Saturday, 27 August 2011

Throwing - Shallow Cylinders

I’ve been trying out some new ideas in the past week or so. I started off throwing a series of low, shallow pots which you can see drying in the picture below. I suppose they’re low cylinders really: a very simple design thrown straight across at the base and then straight up at the sides. These are quite small, made in stoneware using about 175g of clay. I have a plan for these which I won’t reveal at the moment because I want to see how they turn out first! But it’s part of a new series of functional ware I want to experiment with over the next few months.

As I was throwing them I had an idea I’d take some photos of me throwing ‘in action’. The composite picture at the top of this post is the result. You can see how small the balls of clay were. And it’s not easy taking a photo using a timer whilst trying to concentrate! Luckily the camera only got a little bit smudged with clay – I was more worried about knocking it into the drip tray! And luckily I think the photos came out OK too. I tried to show in sequence the ‘opening out’ phase of throwing a pot which widens the base (the stage that comes after putting the hole in the centre of the clay). But it all depended on when the timer went off! I’m not even sure if that pot survived now – I might have been too distracted by photos…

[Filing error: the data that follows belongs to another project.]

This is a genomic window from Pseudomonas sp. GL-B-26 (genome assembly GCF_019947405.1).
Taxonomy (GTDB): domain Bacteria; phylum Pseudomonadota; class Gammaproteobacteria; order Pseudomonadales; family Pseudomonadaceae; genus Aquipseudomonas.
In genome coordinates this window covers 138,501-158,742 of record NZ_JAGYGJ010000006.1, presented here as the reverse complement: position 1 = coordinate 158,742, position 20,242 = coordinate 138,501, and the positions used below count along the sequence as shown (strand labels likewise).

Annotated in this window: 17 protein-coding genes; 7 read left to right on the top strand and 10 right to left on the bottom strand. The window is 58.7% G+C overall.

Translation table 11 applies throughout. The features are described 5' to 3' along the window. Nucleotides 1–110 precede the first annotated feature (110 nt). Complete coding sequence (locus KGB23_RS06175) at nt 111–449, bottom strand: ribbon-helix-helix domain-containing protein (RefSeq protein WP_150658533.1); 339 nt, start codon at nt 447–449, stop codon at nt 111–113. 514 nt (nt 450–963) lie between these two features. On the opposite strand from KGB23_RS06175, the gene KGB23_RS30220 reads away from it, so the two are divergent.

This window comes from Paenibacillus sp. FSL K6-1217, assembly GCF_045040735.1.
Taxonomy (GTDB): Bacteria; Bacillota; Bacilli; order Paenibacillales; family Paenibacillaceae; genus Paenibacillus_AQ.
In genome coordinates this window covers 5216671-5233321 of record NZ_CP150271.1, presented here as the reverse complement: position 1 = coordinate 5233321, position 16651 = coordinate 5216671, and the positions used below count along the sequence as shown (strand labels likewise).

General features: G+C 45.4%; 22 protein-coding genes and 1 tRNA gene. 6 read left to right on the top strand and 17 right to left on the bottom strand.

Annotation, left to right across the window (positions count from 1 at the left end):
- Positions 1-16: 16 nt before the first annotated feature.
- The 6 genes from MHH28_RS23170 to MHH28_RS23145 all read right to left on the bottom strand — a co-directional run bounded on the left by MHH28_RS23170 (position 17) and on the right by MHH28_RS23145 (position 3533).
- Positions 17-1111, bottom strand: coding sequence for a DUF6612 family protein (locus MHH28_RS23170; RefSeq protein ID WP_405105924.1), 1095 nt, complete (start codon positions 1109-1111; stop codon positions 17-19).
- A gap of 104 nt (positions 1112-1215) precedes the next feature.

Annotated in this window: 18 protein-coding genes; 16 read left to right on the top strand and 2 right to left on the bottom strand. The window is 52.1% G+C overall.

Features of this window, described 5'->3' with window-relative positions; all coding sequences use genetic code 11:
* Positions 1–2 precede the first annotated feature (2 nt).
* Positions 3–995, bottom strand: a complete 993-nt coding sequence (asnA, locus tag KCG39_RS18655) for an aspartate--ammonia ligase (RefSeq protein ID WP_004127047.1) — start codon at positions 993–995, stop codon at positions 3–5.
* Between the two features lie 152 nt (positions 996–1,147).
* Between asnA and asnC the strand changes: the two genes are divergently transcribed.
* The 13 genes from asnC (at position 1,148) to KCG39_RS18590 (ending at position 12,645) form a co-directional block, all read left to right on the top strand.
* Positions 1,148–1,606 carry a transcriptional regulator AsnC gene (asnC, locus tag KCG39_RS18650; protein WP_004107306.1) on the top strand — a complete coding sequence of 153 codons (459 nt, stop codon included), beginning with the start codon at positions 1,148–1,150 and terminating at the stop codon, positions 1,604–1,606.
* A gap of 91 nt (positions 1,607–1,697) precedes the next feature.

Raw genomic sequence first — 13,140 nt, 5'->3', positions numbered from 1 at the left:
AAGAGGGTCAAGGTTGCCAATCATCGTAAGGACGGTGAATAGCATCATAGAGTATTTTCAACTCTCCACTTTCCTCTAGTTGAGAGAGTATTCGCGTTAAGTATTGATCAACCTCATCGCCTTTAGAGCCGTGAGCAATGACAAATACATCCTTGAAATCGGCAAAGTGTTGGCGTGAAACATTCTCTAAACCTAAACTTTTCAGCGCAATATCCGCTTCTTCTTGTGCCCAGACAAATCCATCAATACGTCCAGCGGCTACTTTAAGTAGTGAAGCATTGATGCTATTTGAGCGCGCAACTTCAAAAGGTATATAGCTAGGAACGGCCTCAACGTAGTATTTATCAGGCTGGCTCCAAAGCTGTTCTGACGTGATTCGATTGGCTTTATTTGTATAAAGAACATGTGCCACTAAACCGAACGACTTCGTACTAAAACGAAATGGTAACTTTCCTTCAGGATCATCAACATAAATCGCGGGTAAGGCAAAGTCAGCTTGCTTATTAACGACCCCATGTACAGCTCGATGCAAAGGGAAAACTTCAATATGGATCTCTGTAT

Tuesday, 16 August 2011

Leach: A Book and a Pot

It’s always worth having a look on Ebay in case there’s a bargain to be had. A couple of weeks ago I was browsing in their books department when I found a copy of Bernard Leach’s A Potter’s Book. I knew this was a classic in terms of ceramics: a title on the list of ‘books-to-read-one-day’. So I decided I might as well make a bid (especially since it was only six quid) and a couple of hours later an email told me I’d won!

I’m really chuffed with my copy. It’s a 1965 hardback edition with dust jacket, in good condition and complete with a musty old book smell that all the best books should have. It’s a really nice size too - so many pottery books are huge, heavy things with sharp corners, which make them uncomfortable and exhausting to read. I’ve only just started to read this one however (a couple of pages in) but flicking through I can tell there’s plenty of information and ideas to absorb. I’m particularly interested in the chapter on Decoration because this is an area I want to develop in my own work. And since Leach was such a master of brushwork, I’m hoping I can gain some ideas and technical tips. (If you don’t know who Leach was by the way, here’s a wiki bio.)

On the subject of Leach, I thought I’d also mention a St Ives Pottery piece IC bought back in May this year. We found it in the same local second-hand warehouse place I bought my little rush pottery stool from (blogged here). IC spotted the pot first and called dibs before I could get a chance! Straight away I knew it was a ‘proper pot’ because I’d seen one exactly like it in the V&A in their Ceramics Gallery. But we didn’t realise until we got it home and checked the seal that it’s a St Ives piece. After some research we established it to be a standard ware coffee pot, possibly 1950’s/60’s. It has a lovely green glaze that breaks away at the rim and which I think might be a type of wood ash. And although it’s a lovely pot and we only paid £12 for it, (well, IC paid £12…) it does have a hairline crack running down the side – which I only noticed when we got it home. We were really disappointed by this (!) mainly because it means we can’t use it: and pots like this are even better if they're used…